GOD’S BLAST FROM THE PAST: PROMISE KEEPERS
“Iron sharpeneth iron; So a man sharpeneth the countenance of his friend.”
“Our generation put a man on the moon; this generation has put a man in the girl’s bathroom.”
A week ago today, I was walking through the North Myrtle Beach Boulineau’s IGA, following a meeting of a local Christian men’s group Bible study meeting. It had been a fantastic gathering: songs, testimonies, and a report on a local Christian educational effort sponsored, in part, by the group.
I was heading toward the parking lot with a man named Dan. He also had attended the meeting. He was a bit older than me.
“What a wonderful meeting,” I said.
“Yes indeed,” he replied, “reminds me of the old Promise Keepers’ meetings.”
Suddenly, it seems like many of the men around me are talking about Promise Keepers. What was Promise Keepers? In brief, it was an evangelistic Christian men’s organization founded in 1990 by Bill McCartney, then head football coach at the University of Colorado in Boulder, Colorado, that ended (for all intents and purposes) after a massive men’s rally on the National Mall in Washington D.C., in early October 1997. At the time, it was a men’s movement that our country desperately needed. The non-profit, non-denominational movement was dedicated to calling men to personal piety, equipping them to share their faith in Jesus Christ more openly, urging them to become more godly fathers and husbands at home, and encouraging men to pray for their country. During those years, the most widely publicized events held by the organization were mass rallies held at football stadiums and similar venues.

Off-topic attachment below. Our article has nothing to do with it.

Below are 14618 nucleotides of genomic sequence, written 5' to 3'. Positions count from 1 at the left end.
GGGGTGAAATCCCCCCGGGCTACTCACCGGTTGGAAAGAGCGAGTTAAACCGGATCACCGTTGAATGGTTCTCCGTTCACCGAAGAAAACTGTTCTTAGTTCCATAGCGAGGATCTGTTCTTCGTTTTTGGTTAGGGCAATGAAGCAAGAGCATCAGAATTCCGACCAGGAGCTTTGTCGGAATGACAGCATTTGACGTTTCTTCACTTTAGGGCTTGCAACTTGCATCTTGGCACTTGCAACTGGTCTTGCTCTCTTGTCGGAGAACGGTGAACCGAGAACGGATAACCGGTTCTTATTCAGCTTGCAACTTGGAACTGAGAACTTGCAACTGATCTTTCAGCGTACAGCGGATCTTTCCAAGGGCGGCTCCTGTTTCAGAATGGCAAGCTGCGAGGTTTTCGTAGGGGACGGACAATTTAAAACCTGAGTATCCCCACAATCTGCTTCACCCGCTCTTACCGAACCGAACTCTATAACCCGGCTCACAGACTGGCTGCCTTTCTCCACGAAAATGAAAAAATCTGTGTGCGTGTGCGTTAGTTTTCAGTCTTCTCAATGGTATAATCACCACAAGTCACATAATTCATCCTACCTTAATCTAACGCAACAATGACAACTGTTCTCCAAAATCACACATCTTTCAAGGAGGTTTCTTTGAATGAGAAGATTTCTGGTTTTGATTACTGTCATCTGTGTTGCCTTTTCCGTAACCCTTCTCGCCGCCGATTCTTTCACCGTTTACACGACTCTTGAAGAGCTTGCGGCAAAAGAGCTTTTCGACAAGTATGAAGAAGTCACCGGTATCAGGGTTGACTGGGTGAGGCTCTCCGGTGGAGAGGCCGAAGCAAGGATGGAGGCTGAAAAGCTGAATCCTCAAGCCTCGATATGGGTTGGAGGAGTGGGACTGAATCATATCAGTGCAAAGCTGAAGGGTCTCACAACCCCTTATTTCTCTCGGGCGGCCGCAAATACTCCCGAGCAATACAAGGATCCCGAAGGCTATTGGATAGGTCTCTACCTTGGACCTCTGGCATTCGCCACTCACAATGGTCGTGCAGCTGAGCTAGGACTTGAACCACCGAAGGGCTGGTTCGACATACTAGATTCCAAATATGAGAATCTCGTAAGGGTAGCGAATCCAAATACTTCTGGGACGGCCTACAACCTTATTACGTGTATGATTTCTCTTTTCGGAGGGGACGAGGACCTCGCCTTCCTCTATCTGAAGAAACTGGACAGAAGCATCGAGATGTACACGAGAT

“I still remember a rally at RFK Stadium in Washington D.C.,” Dan recalled, “one side of the stadium shouted, ‘Jesus Christ,’” he said, “while the other side shouted ‘Is Lord!’”
That, in a nutshell, describes the Promise Keepers experience: men accustomed to shouting and acting crazy at a football game with no shame, were now vocal in their support of the message of Christ.
Any of us involved in those gatherings will never forget them.
The day before my conversation with Dan, Ima and I met Danny and Carolyn Kimball for lunch. The Kimballs worked at Alice Lloyd College during many of the years we were there—Danny headed the maintenance department and Carolyn the campus daycare service—their daughter attended The June Buchanan School, and our daughter Bethany was enrolled in the daycare. Our two families have kept in touch over the years.
Danny and I told stories about our common Promise Keepers experiences.
As I have written on several occasions, the campus environment at Alice Lloyd College—located along Caney Creek in a tiny hamlet named Pippa Passes, Kentucky—was a special place. There was a unique feeling of togetherness, mission, and purpose there among faculty and staff.
One of the many things that made the campus experience so special for me—especially during that narrow window of time—was a weekly gathering of a handful of men on campus. We typically met on Saturday mornings to study the Bible and discuss how we could be better husbands, fathers, and community members. Many of the materials we used as guidelines of those discussions were produced and disseminated by the Promise Keepers.
Those men, those brothers in Christ, and the spiritual truths and life’s experiences we exchanged, changed my life.
If I close my eyes, even after all these years, I can still see the faces of the men in our small group. Danny Kimball was our anchor, with his gentle South Carolina demeanor, steady faith, and ocean-sized heart. Bill Melton, our campus Director of Admissions in those years, brought his Colorado experiences and quiet spiritual nature to our gatherings. Bob Braden added texture to our meetings with his tumultuous family life. Carl Sode, one of my former college students and among my first hires as history teacher at the June Buchanan School, had burning passion to serve Jesus Christ that was an inspiration for the rest of us. David Huff, the most gifted science teacher I have ever been around, was a quiet, level-headed voice despite a host of heart-related issues. I rounded out our core group.